Soft drinks and obesity in Latvia: a stakeholder analysis.

Knai, C; McKee, M; Pudule, I; (2011) Soft drinks and obesity in Latvia: a stakeholder analysis. European journal of public health, 21 (3). pp. 295-9. ISSN 1101-1262 DOI:

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BACKGROUND: Childhood obesity is now firmly on the political agenda in western Europe but has received rather less attention in the eastern region of the European Union. This is a situation that cannot continue forever, especially in the light of evidence of the future social and economic cost of failure to act.<br/> METHODS: Semi-structured interviews with key stakeholders in Latvia were conducted in October 2004 to understand the Latvian response to childhood obesity and, specifically, to soft drink consumption as one of its key risk factors. Analysis was undertaken using the established principles of stakeholder analysis to assess the position and influence of the stakeholders on consumption of soft drink consumption within broader efforts to curb obesity in children.<br/> RESULTS: Twenty interviews were conducted and no one refused to be interviewed. Most stakeholders were concerned or convinced of the importance of restricting soft drinks consumption as part of initiatives to prevent childhood obesity. The most influential and supportive stakeholders were high school and primary school directors and parent groups.<br/> CONCLUSION: These findings help elucidate the actions of the Latvian government in November 2006 when it moved to ban certain foods and drinks from schools based on a concern for the adverse impact of additives on child health. The rapidity with which this poorly evidenced decision took place may have been supported by the unique context of an unstable government, nutrition leadership in dissolution, relatively weak industry influence and a surprisingly strong movement of teachers and parents.<br/>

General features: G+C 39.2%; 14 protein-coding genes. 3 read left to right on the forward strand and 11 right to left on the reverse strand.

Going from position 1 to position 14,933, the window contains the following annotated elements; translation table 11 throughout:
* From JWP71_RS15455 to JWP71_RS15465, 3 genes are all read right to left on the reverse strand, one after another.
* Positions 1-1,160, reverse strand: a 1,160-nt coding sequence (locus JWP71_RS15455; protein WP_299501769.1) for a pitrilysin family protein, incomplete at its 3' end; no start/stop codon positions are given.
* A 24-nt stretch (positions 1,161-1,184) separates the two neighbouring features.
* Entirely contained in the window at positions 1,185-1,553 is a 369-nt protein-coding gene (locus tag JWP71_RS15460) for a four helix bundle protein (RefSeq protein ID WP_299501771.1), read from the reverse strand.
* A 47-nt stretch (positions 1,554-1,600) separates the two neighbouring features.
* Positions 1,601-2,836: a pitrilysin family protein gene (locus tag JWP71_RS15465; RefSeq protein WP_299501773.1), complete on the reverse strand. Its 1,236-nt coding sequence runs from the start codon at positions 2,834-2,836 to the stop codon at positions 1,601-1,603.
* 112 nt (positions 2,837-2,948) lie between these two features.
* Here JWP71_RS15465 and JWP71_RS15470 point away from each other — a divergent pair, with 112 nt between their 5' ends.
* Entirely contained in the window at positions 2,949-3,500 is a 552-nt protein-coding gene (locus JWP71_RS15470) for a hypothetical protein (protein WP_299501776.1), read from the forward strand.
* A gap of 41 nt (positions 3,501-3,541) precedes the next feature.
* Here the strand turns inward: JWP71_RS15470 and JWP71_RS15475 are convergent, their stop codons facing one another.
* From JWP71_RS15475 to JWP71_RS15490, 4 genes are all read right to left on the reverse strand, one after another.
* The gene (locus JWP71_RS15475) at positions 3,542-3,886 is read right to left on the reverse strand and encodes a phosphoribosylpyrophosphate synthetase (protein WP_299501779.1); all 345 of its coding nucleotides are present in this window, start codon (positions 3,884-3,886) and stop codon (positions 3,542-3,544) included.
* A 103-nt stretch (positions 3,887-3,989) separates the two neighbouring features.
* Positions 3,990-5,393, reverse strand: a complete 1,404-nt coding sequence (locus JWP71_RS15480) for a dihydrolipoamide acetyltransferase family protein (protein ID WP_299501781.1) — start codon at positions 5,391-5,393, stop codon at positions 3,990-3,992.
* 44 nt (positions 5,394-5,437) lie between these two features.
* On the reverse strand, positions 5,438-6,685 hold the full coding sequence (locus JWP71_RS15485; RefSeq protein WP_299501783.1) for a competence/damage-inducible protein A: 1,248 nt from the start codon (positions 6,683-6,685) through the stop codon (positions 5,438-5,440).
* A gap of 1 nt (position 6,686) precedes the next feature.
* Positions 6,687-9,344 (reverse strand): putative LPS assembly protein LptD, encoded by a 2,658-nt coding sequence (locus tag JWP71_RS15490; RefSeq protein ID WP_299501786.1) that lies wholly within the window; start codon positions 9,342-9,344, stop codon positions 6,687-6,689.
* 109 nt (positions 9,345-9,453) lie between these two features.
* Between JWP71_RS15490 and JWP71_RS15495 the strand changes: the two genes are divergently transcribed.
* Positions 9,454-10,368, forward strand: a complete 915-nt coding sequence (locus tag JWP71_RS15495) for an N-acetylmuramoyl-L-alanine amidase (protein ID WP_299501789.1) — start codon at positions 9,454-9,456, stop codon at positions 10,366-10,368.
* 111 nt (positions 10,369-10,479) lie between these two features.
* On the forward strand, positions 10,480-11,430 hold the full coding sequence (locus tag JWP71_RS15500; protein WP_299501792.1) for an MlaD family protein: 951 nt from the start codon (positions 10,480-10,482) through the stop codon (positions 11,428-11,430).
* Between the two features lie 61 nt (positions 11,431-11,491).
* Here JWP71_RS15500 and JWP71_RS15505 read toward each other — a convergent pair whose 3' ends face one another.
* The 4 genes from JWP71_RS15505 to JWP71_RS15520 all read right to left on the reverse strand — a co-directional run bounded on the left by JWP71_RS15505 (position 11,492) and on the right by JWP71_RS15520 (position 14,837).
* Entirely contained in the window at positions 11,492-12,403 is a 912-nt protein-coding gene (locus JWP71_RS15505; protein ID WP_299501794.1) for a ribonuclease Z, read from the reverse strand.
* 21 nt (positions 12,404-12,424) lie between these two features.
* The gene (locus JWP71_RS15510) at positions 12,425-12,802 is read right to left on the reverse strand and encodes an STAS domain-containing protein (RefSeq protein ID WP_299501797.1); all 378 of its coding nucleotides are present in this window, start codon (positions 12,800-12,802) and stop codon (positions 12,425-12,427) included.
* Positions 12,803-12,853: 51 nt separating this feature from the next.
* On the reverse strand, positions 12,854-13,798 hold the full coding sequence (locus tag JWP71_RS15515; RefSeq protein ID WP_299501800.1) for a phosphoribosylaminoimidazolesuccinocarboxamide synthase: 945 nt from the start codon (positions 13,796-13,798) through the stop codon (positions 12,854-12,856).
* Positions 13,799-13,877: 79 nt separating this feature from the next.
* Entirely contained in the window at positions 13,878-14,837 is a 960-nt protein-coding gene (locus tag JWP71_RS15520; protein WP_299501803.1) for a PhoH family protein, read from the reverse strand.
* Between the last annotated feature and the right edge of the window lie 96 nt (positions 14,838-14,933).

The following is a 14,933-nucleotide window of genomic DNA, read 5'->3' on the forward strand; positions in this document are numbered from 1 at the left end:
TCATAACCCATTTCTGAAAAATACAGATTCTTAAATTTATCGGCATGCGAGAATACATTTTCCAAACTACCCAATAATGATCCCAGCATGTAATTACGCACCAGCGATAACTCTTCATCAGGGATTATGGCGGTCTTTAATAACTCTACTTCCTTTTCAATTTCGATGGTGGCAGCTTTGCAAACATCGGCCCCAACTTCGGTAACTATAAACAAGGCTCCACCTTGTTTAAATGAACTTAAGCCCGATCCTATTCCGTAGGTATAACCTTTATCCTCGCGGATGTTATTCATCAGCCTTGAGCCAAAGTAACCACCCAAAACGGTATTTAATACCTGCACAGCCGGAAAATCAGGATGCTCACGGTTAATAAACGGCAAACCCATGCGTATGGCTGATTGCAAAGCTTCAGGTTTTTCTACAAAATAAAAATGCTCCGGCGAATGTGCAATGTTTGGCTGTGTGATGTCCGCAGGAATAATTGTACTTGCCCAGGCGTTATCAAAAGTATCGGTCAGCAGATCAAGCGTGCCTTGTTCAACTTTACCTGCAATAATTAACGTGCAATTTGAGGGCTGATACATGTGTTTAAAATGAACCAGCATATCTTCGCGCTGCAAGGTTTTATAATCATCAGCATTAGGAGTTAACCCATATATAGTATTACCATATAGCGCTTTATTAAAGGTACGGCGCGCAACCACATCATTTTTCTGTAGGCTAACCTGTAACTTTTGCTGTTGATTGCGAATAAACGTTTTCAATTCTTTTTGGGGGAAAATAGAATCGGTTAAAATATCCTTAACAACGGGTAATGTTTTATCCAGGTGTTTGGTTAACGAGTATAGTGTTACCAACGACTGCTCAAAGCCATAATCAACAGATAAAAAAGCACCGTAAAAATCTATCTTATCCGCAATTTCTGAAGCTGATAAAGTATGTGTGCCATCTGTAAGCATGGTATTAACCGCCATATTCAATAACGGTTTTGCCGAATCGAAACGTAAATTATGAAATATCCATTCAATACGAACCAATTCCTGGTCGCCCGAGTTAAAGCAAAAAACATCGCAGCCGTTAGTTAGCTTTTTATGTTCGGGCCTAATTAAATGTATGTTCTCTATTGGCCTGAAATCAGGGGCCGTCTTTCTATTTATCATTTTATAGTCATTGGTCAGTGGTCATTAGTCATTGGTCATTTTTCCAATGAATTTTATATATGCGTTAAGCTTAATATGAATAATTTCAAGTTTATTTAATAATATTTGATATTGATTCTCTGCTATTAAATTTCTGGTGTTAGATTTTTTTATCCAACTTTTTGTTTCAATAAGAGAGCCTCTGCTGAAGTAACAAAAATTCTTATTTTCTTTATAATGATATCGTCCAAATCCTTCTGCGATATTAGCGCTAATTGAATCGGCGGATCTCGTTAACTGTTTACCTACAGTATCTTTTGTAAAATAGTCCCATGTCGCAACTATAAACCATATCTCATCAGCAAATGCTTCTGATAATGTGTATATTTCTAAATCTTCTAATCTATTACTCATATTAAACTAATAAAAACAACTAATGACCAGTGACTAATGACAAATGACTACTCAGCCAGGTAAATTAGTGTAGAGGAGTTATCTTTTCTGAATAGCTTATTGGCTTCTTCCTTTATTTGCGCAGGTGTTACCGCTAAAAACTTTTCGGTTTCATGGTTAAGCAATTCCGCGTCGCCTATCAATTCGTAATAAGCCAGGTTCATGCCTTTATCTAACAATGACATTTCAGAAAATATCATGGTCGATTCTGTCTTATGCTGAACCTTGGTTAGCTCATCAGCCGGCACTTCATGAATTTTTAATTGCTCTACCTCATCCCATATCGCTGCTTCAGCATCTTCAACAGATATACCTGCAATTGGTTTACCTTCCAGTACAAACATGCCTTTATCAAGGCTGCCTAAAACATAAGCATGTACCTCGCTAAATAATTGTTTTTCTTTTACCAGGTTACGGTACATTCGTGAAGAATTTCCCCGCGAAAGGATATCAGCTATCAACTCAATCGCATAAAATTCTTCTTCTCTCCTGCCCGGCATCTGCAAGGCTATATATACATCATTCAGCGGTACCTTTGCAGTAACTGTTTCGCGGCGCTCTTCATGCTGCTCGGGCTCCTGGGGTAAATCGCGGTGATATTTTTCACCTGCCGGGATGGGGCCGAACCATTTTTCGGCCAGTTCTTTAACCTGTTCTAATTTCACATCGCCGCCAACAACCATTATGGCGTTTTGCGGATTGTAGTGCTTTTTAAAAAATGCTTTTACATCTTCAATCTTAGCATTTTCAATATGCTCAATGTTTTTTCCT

Item Type: Article
Faculty and Department: Faculty of Public Health and Policy > Dept of Health Services Research and Policy
Research Centre: ECOHOST - The Centre for Health and Social Change
Centre for Global Non-Communicable Diseases (NCDs)
PubMed ID: 20573656
Web of Science ID: 290812700009


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